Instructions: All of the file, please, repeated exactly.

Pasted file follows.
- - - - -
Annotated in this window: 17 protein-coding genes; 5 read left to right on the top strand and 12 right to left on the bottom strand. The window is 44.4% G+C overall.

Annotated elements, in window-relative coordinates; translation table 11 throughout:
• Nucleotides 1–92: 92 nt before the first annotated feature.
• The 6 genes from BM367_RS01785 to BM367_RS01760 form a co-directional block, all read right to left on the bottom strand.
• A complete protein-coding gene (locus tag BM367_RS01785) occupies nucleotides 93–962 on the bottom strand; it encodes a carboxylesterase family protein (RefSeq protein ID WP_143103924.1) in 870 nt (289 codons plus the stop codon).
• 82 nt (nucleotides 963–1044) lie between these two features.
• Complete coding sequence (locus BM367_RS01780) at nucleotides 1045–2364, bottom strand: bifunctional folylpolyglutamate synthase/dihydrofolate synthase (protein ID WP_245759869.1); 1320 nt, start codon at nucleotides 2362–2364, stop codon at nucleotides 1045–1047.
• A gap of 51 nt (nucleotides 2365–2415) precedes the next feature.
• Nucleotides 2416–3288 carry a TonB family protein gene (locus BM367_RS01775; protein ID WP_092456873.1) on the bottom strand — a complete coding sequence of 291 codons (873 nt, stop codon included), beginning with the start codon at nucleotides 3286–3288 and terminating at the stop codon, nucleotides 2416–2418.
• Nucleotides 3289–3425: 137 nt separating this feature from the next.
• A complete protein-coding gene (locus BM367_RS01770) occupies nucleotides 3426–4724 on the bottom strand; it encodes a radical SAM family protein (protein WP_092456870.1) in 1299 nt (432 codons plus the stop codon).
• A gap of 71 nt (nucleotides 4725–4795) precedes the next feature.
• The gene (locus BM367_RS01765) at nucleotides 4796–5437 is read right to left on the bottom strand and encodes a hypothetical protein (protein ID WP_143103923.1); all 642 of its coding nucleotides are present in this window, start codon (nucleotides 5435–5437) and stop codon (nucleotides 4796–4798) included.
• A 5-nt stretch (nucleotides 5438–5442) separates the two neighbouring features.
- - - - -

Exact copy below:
Annotated in this window: 17 protein-coding genes; 5 read left to right on the top strand and 12 right to left on the bottom strand. The window is 44.4% G+C overall.

Annotated elements, in window-relative coordinates; translation table 11 throughout:
• Nucleotides 1–92: 92 nt before the first annotated feature.
• The 6 genes from BM367_RS01785 to BM367_RS01760 form a co-directional block, all read right to left on the bottom strand.
• A complete protein-coding gene (locus tag BM367_RS01785) occupies nucleotides 93–962 on the bottom strand; it encodes a carboxylesterase family protein (RefSeq protein ID WP_143103924.1) in 870 nt (289 codons plus the stop codon).
• 82 nt (nucleotides 963–1044) lie between these two features.
• Complete coding sequence (locus BM367_RS01780) at nucleotides 1045–2364, bottom strand: bifunctional folylpolyglutamate synthase/dihydrofolate synthase (protein ID WP_245759869.1); 1320 nt, start codon at nucleotides 2362–2364, stop codon at nucleotides 1045–1047.
• A gap of 51 nt (nucleotides 2365–2415) precedes the next feature.
• Nucleotides 2416–3288 carry a TonB family protein gene (locus BM367_RS01775; protein ID WP_092456873.1) on the bottom strand — a complete coding sequence of 291 codons (873 nt, stop codon included), beginning with the start codon at nucleotides 3286–3288 and terminating at the stop codon, nucleotides 2416–2418.
• Nucleotides 3289–3425: 137 nt separating this feature from the next.
• A complete protein-coding gene (locus BM367_RS01770) occupies nucleotides 3426–4724 on the bottom strand; it encodes a radical SAM family protein (protein WP_092456870.1) in 1299 nt (432 codons plus the stop codon).
• A gap of 71 nt (nucleotides 4725–4795) precedes the next feature.
• The gene (locus BM367_RS01765) at nucleotides 4796–5437 is read right to left on the bottom strand and encodes a hypothetical protein (protein ID WP_143103923.1); all 642 of its coding nucleotides are present in this window, start codon (nucleotides 5435–5437) and stop codon (nucleotides 4796–4798) included.
• A 5-nt stretch (nucleotides 5438–5442) separates the two neighbouring features.